Table 3

Change in summary VGA score


The GMFM in the walking dimension at week 12 showed a statistically significant difference in the proportions of those who showed clinically significant improvement (greater than 6% change in the GMFM score). Thirty seven per cent (7/19) of patients (mean improvement 9.7%) treated with BT-A showed clinically significant improvement compared with 7% (1/15) in the placebo group (χ2 = 4.24, p = 0.04,). Three of seven patients who had improved with botulinum toxin had hemiplegia. Six patients (mean age 5 years, range 3.6–9.4) failed to complete the GMFM because of a lack of cooperation. Significant differences were not seen in the other dimensions or in the total GMFM score. There were no significant differences between treatment groups at weeks 2 and 6.


There were no significant differences in changes of passive ankle dorsiflexion between botulinum toxin and placebo at week 2 (BT-A mean change 2.3, 95% confidence interval (CI) 0.6, 4.1; placebo mean change 2.8, 95% CI −0.4, 6.0), week 6 (BT-A mean change 3.8, 95% CI 1.4, 6.0; placebo mean change 1.7, 95% CI −2.9, 6.2), and week 12 (BT-A mean change 2.2, 95% CI −1.4, 5.9; placebo mean change −0.3, 95% CI −3.3, 3.8).


At baseline the median PCI in the BT-A group was 0.7 (0.5, 1.2) beats per metre and 0.8 (0.6, 1.4) beats per metre in the placebo group. At six weeks the PCI was 0.8 (0.6, 1.1) beats per metre in the BT-A group and 0.9 (0.6, 1.6) beats per metre in the placebo group. These differences were not statistically significant. No significant differences were seen at weeks 2 and 12.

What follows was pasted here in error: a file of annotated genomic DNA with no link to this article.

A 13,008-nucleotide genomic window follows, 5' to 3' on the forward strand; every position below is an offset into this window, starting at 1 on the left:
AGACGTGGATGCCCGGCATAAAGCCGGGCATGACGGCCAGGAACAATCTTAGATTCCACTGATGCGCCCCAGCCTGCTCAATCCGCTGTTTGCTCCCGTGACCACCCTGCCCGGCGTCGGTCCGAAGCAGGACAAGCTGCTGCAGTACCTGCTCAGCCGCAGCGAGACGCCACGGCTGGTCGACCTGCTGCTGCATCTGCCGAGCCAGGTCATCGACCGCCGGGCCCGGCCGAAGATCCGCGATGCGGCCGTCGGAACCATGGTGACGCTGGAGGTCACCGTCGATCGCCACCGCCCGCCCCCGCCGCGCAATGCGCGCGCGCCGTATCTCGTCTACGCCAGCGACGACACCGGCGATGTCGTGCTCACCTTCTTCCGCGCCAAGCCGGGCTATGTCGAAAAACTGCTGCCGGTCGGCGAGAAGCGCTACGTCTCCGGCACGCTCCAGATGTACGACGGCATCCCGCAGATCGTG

Six children treated with BT-A reported adverse events: significant post injection calf pain requiring simple analgesia in two, increased frequency of falls within the first two weeks after injection in two, wheeziness in one, and seizures in one (who was, however, known to be liable to seizures). One child treated with placebo vomited after injection. We observed no evidence of excessive muscle weakness (for example, crouch gait) following trial drug administration. All adverse events were self limiting.


This is the first large, well controlled, single centre, randomised study that has shown an improvement in walking pattern in children with cerebral palsy using BT-A targeted at the calf muscles. Improvement was above that found with physiotherapy and splintage alone and was maintained to 12 weeks following injection. Adverse events relating to botulinum toxin were mild and transient, in keeping with previous published reports.16 ,17 Several outcome measures were used to assess impact of BT-A in these children. Of these, video gait analysis was quick and easy to perform and proved to be a robust objective measure of foot placement during walking. It also showed good intra- and interobserver reliability and has good face validity. Therefore, it could easily be used in the outpatient setting where current assessment tools are limited in their applicability. The Physician's Rating Scale and gross motor function measure are both time consuming measures and the latter must also be done by a trained therapist or doctor and typically takes an hour to complete. Therefore, although it is useful as a research tool, it would be difficult to use in a paediatric clinic. In this context the VGA offers a simple and quick method of assessing and monitoring children following BT-A injections. It is, however, unable to discriminate the quality of movement in the same way as more advanced techniques such as 3D gait analysis. It should be noted that only 50% of those treated with BT-A showed significant clinical improvement. Secondary analysis of these cases did not reveal the cause of non-response in terms of age at treatment or type of cerebral palsy.